The Supreme Court Citizens United decision

Politics, Rights

Many people in the United States do not have the full rights of citizens – for example, minors, convicted felons, and resident immigrants cannot vote – but thanks to Citizens United v. Federal Election Commission, corporations do. How did corporations become more human than humans? By going to court and winning the right to participate in “electioneering.”

What’s electioneering?

Electioneering is generally defined as the activity of trying to persuade people to vote for a particular political party. The legal definition gets much more specific, but under many circumstances, electioneering is protected speech under the First Amendment. By federal law, an electioneering communication is “any broadcast, cable, or satellite communication” that “refers to a clearly identified candidate or Federal office” and is made within 30 days of a primary election, and that is “publicly distributed.”

Who can electioneer?

The Bipartisan Campaign Reform Act of 2002 (BCRA) prohibited corporations and unions from using their general treasury funds for electioneering or otherwise advocating for the election or defeat of a candidate, reinforcing similar restrictions imposed by the Taft-Hartley Act of 1947 and the Federal Election Campaign Act Amendments of 1974. Citizens United, a conservative nonprofit organization, sought to challenge BCRA in a variety of cases before attempting an injunction that would allow them to air a film critical of then-candidate Hillary Clinton in the month leading up to the primaries. The federal district court in Washington, D.C. denied the injunction, finding that the film could not reasonably be interpreted as anything other than electioneering. Citizens United appealed.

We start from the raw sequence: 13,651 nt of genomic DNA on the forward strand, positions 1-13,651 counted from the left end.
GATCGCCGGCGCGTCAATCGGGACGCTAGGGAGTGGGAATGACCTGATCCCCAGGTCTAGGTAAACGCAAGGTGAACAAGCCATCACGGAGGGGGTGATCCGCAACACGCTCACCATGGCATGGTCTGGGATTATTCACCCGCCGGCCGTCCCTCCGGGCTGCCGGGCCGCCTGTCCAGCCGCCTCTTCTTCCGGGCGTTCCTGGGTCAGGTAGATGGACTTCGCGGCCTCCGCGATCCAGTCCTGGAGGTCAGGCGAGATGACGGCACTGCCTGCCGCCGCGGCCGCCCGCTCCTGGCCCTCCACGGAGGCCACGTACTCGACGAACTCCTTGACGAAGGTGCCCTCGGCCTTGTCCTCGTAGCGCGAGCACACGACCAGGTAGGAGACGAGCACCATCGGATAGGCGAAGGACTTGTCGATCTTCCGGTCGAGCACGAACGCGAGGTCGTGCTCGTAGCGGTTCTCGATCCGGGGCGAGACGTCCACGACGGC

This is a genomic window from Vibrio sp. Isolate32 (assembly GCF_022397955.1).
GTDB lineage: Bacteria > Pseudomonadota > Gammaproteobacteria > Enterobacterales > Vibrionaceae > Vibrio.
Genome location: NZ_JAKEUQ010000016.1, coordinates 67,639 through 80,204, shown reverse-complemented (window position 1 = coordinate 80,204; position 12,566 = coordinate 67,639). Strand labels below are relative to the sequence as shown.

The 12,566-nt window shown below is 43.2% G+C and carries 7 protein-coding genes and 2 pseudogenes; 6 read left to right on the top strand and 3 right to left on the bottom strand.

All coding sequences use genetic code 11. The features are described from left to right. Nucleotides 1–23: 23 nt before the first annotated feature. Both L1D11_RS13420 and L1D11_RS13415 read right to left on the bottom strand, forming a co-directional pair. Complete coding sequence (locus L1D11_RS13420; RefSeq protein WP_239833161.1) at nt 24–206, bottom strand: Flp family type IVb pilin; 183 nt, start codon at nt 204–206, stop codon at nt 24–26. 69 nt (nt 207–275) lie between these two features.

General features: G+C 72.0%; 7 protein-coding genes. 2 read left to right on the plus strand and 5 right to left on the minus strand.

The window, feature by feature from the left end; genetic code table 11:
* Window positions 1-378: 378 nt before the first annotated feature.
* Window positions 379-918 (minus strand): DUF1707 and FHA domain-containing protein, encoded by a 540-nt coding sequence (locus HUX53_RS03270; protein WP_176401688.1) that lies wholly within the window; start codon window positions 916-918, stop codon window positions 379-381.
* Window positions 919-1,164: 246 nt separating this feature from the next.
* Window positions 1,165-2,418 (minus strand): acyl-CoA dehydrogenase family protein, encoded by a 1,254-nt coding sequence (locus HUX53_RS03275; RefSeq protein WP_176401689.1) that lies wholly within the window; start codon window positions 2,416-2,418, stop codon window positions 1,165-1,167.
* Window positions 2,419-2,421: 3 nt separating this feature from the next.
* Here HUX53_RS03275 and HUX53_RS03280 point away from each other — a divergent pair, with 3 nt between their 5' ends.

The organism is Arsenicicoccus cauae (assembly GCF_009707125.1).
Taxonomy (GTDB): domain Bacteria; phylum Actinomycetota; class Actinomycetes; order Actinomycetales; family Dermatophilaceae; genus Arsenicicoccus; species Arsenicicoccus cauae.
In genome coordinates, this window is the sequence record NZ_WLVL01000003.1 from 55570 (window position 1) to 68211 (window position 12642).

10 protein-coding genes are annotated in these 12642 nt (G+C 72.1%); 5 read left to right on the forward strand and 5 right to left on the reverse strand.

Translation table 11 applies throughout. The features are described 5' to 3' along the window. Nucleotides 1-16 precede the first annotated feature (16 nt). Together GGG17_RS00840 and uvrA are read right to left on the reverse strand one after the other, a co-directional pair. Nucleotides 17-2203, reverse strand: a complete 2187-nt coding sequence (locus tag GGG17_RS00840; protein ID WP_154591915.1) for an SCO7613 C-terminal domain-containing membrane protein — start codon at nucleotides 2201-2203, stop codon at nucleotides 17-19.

Supreme Court ruling

In a 2010 ruling that remains controversial, the U.S. Supreme Court reversed the district court’s ruling, in a 5-4 decision. Delivering the Court’s majority opinion, Justice Anthony Kennedy found that the government may not keep corporations or unions from spending money to support or denounce candidates. The decision ruled that while corporations or unions may not give money directly to campaigns, they could attempt to persuade the voting public through means such as ads, effectively redefining corporations as people by granting them First Amendment rights.

Impact of Citizens United

Following the Citizens United decision, election campaign spending skyrocketed, more than doubling between 2010 and 2014, as corporations dumped money into “super PACs” – political action committees that often exist solely to support an individual candidate and which are only nominally independent from the candidate’s campaign. With just a handful of donors contributing most of the money involved in campaigning, candidates have almost no choice but to focus their efforts on recruiting the support of those corporate donors if they want to win.